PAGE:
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Controllis launches IonLiFe® battery

New lithium-ion battery transforms hybrid power solutions for telecoms & off-grid sites United Kingdom, 5th July 2019 Critical telecoms and off-grid sites can now gain significant performance and cost improvements by switching to state-of-the-art lithium-ion batteries. Leading hybrid power systems specialist Controllis has launched an innovative 48V 105 Amp hour lithium-ion battery solution, IonLiFe®, specifically designed to integrate into the company’s flexible hybrid power system for mobile, tower and off-grid deployments.The new solution promises longer… Source: RealWire

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Report: Businesses hosting decentralised energy ‘key’ to meeting net-zero

Onsite renewable generation by businesses and households will need to play a “key” role in the energy system if the UK is to reach its 2050 net-zero target, new research has concluded.

Between 2013 and 2017, solar capacity hosted by businesses and homes grew by 330% to reach 2.1GW

Between 2013 and 2017, solar capacity hosted by businesses and homes grew by 330% to reach 2.1GW

The study, by the Association for Decentralised Energy (ADE), found that the UK’s transition away from centralised energy systems is happening “at a pace”, with 500,000 homes now connected to heat networks and onsite renewable generation capacity having surpassed 2.1GW in 2017.

But it claims that these efforts, along with those in the spaces of customer-owned energy efficiency measures and ‘smart’ energy technologies will need to be scaled up in order to create a “just” transition to a truly net-zero economy.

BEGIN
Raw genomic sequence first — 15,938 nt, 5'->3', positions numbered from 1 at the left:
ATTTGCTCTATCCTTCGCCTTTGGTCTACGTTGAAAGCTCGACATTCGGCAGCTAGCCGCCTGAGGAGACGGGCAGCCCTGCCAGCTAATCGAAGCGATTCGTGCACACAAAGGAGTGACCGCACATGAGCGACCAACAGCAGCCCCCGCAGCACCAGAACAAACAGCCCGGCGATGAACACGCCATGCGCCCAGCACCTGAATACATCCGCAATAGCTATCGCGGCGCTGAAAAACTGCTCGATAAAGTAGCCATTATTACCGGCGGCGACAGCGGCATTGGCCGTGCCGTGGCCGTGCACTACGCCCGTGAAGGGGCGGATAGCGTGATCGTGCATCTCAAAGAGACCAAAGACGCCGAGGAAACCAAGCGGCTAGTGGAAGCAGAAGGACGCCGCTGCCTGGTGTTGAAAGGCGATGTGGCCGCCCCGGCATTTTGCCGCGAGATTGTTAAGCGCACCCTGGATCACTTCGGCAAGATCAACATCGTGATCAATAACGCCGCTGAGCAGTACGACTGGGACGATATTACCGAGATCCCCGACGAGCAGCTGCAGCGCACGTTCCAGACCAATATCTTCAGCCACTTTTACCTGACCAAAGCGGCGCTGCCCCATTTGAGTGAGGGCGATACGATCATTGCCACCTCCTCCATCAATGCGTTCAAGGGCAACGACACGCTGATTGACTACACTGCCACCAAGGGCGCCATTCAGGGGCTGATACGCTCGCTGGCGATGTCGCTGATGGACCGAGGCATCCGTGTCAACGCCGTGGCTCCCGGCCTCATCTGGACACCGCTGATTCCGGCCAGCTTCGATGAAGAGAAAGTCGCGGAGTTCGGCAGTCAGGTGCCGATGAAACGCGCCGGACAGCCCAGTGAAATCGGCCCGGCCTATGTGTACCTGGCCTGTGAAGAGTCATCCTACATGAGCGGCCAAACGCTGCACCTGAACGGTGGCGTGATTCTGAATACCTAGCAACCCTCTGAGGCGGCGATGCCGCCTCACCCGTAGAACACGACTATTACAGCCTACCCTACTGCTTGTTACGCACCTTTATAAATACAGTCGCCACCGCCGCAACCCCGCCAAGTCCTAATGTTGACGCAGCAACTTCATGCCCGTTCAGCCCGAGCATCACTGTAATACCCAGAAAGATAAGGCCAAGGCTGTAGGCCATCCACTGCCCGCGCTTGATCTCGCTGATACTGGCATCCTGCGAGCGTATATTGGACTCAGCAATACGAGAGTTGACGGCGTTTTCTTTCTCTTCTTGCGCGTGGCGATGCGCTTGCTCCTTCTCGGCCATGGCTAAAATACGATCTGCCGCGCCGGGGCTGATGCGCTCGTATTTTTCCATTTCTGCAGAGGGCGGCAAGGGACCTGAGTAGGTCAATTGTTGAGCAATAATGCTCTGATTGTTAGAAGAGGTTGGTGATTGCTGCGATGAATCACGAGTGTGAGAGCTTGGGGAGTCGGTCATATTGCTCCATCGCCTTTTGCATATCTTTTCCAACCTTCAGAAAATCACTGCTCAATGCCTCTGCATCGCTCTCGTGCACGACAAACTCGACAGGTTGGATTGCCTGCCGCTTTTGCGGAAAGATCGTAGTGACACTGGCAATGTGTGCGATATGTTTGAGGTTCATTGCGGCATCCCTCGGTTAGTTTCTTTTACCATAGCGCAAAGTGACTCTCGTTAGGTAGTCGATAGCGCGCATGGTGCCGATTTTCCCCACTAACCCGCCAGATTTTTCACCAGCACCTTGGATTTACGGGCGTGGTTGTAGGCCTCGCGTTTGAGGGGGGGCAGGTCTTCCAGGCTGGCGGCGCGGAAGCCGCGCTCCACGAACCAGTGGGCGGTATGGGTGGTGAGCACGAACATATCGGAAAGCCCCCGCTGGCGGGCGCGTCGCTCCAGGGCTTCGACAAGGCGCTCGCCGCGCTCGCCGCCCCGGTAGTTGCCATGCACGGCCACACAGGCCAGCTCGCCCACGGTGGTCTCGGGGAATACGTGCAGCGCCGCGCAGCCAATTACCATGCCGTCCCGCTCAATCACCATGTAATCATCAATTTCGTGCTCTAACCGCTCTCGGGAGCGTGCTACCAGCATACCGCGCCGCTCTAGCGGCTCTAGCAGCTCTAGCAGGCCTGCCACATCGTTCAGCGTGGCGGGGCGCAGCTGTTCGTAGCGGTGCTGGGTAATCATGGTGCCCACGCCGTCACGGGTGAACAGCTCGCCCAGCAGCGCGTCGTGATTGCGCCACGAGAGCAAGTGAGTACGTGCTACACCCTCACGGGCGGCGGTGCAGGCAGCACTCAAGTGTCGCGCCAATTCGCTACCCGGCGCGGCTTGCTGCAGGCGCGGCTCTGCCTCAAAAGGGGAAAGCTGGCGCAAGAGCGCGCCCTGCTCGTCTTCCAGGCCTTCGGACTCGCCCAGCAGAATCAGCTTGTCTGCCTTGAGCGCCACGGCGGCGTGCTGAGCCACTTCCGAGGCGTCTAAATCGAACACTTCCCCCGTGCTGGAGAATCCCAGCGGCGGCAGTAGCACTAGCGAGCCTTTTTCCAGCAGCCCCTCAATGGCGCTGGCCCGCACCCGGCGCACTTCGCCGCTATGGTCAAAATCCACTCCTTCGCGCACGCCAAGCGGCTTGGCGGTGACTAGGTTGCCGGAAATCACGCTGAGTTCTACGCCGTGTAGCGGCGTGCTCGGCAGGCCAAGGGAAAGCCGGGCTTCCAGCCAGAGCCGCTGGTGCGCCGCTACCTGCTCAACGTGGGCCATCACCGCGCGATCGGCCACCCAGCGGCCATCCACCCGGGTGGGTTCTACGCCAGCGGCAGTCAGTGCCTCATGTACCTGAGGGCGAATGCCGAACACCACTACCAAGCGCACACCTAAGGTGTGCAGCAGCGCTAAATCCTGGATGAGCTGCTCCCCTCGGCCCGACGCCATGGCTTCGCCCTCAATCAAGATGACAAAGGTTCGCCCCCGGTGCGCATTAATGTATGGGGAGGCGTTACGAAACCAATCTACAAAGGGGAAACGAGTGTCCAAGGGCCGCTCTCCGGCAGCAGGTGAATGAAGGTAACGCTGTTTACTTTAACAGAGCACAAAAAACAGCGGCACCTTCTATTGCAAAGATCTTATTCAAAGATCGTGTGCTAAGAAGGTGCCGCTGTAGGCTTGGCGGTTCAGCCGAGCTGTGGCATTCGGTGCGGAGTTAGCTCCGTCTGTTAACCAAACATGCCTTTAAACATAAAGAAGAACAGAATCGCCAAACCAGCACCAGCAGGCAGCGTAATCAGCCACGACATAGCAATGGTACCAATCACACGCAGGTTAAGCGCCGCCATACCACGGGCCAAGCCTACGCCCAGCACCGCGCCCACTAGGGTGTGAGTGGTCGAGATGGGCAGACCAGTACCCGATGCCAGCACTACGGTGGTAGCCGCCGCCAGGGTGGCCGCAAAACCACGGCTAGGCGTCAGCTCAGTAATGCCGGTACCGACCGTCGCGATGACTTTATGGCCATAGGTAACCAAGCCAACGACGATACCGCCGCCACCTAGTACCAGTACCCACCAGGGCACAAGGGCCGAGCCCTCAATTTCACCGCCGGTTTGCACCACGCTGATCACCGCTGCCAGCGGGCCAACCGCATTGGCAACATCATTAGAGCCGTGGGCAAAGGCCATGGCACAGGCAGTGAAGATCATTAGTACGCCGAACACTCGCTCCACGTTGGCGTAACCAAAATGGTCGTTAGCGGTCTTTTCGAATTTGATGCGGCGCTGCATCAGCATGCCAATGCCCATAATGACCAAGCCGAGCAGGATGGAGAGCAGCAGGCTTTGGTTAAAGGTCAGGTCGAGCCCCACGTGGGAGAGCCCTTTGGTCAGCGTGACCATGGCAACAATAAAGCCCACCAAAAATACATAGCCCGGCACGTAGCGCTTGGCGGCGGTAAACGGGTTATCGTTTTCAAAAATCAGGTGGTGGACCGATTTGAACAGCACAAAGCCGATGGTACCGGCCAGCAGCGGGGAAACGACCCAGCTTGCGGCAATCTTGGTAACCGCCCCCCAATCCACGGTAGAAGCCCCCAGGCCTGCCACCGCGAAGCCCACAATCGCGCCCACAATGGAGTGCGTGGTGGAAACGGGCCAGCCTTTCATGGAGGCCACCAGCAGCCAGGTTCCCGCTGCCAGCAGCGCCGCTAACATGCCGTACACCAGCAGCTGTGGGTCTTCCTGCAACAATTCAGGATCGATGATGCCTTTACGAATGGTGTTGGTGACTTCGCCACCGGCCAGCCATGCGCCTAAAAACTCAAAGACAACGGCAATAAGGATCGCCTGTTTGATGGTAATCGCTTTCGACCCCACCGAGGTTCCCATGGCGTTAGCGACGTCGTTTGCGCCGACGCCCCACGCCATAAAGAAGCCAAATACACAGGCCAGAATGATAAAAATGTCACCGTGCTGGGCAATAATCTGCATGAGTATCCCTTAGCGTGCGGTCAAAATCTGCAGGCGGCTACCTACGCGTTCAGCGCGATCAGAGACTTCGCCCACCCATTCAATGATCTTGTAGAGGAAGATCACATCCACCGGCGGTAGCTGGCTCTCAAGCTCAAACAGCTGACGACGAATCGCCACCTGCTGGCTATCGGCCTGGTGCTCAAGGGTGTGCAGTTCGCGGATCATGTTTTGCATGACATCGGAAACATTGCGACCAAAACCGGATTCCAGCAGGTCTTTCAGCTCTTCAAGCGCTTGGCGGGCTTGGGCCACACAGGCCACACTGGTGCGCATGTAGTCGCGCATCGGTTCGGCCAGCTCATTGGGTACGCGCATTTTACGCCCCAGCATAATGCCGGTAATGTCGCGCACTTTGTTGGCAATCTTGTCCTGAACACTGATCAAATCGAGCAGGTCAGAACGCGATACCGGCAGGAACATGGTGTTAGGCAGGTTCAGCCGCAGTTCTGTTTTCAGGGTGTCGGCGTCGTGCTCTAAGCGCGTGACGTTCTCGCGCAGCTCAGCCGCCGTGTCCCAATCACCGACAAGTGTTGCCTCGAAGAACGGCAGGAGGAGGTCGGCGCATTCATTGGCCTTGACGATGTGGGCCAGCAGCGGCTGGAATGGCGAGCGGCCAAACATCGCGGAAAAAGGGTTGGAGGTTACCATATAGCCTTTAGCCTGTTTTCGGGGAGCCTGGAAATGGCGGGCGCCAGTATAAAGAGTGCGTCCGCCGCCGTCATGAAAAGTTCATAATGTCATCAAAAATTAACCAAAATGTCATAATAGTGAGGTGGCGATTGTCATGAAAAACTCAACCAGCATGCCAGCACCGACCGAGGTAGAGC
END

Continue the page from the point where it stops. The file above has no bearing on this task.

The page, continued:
The ADE is using its research to encourage the adoption of a “future-smart, user-led” energy system, in which business and domestic consumers become “prosumers” – actively generating, selling and timing energy rather than simply purchasing it.

Its vision for this system consists of onsite generation, flexibility and energy storage; the adoption of “widespread” energy efficiency measures; low-carbon heat networks and combined heat and power (CHP) facilities hosted at business sites.

According to the ADE, rapid growth in the market for flexibility services from homes and businesses could reduce peak power demand by up to 15%, which could translate to a £2.4bn saving if passed on to consumers. The body estimates that a third of commercial energy demands and almost a quarter of industrial energy demands could be made flexible before mid-century.

On energy efficiency, the ADE claims that technologies and innovative industrial processes could slash the UK’s business energy bills by £6bn between now and 2030, with a further £400 per home, per year, to be reaped in savings in the domestic space.

And regarding CHP, it has forecast that demand from businesses for heat generated in this way will triple to 15GW by 2050.

The ADE’s director Tim Rotheray said that these findings show that facing the UK’s ‘Climate Emergency’ can be an opportunity, as well as a challenge, for all.

“Whether through onsite generation, storage, energy efficiency, capturing waste heat or smart vehicle charging, the next stage of the energy revolution centres on the energy user,” Rotheray said.

“From homes to industrial sites, we need to help energy users drive a dramatic change in our energy system. Those same users will benefit from lower bills, cleaner air and even a rebate on their power bill for helping the system.”

Clean energy: Transition or revolution?

Amid the increasing decentralisation and digitisation of the energy sector, the ADE is just one body to have stressed the importance of a more consumer-led approach to decarbonising the power sector.

Former National Grid boss Steve Holliday, for example, has claimed that the actions of businesses and energy consumers have turned the low-carbon energy transition into a “chaotic revolution”, in which the country has shifted away from a focus on the scale of energy systems to a more local approach.

Similarly, the Labour Party’s energy spokesman Alan Whitbread has been urging Government to update its current regulation system to better support decentralised energy generation and storage, as has think tank and charity Green Alliance, particularly in regards to community solar schemes.